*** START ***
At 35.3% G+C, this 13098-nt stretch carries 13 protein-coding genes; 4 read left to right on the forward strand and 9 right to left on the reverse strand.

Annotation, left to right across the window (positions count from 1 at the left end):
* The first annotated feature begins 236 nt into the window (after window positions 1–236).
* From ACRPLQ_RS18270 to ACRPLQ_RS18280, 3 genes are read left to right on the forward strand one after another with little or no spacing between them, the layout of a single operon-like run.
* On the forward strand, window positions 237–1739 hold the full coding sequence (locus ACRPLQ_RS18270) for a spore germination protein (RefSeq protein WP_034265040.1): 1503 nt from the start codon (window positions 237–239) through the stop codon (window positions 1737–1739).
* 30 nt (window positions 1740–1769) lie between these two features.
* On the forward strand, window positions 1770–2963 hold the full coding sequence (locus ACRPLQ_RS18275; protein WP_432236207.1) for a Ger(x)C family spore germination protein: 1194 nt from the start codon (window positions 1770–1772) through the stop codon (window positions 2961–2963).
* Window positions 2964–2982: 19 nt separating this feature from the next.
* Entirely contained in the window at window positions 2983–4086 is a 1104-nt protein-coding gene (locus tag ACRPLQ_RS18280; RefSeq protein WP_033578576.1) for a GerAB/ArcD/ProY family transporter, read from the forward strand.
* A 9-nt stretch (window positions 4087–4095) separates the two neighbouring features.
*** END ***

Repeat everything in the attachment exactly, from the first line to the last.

At 35.3% G+C, this 13098-nt stretch carries 13 protein-coding genes; 4 read left to right on the forward strand and 9 right to left on the reverse strand.

Annotation, left to right across the window (positions count from 1 at the left end):
* The first annotated feature begins 236 nt into the window (after window positions 1–236).
* From ACRPLQ_RS18270 to ACRPLQ_RS18280, 3 genes are read left to right on the forward strand one after another with little or no spacing between them, the layout of a single operon-like run.
* On the forward strand, window positions 237–1739 hold the full coding sequence (locus ACRPLQ_RS18270) for a spore germination protein (RefSeq protein WP_034265040.1): 1503 nt from the start codon (window positions 237–239) through the stop codon (window positions 1737–1739).
* 30 nt (window positions 1740–1769) lie between these two features.
* On the forward strand, window positions 1770–2963 hold the full coding sequence (locus ACRPLQ_RS18275; protein WP_432236207.1) for a Ger(x)C family spore germination protein: 1194 nt from the start codon (window positions 1770–1772) through the stop codon (window positions 2961–2963).
* Window positions 2964–2982: 19 nt separating this feature from the next.
* Entirely contained in the window at window positions 2983–4086 is a 1104-nt protein-coding gene (locus tag ACRPLQ_RS18280; RefSeq protein WP_033578576.1) for a GerAB/ArcD/ProY family transporter, read from the forward strand.
* A 9-nt stretch (window positions 4087–4095) separates the two neighbouring features.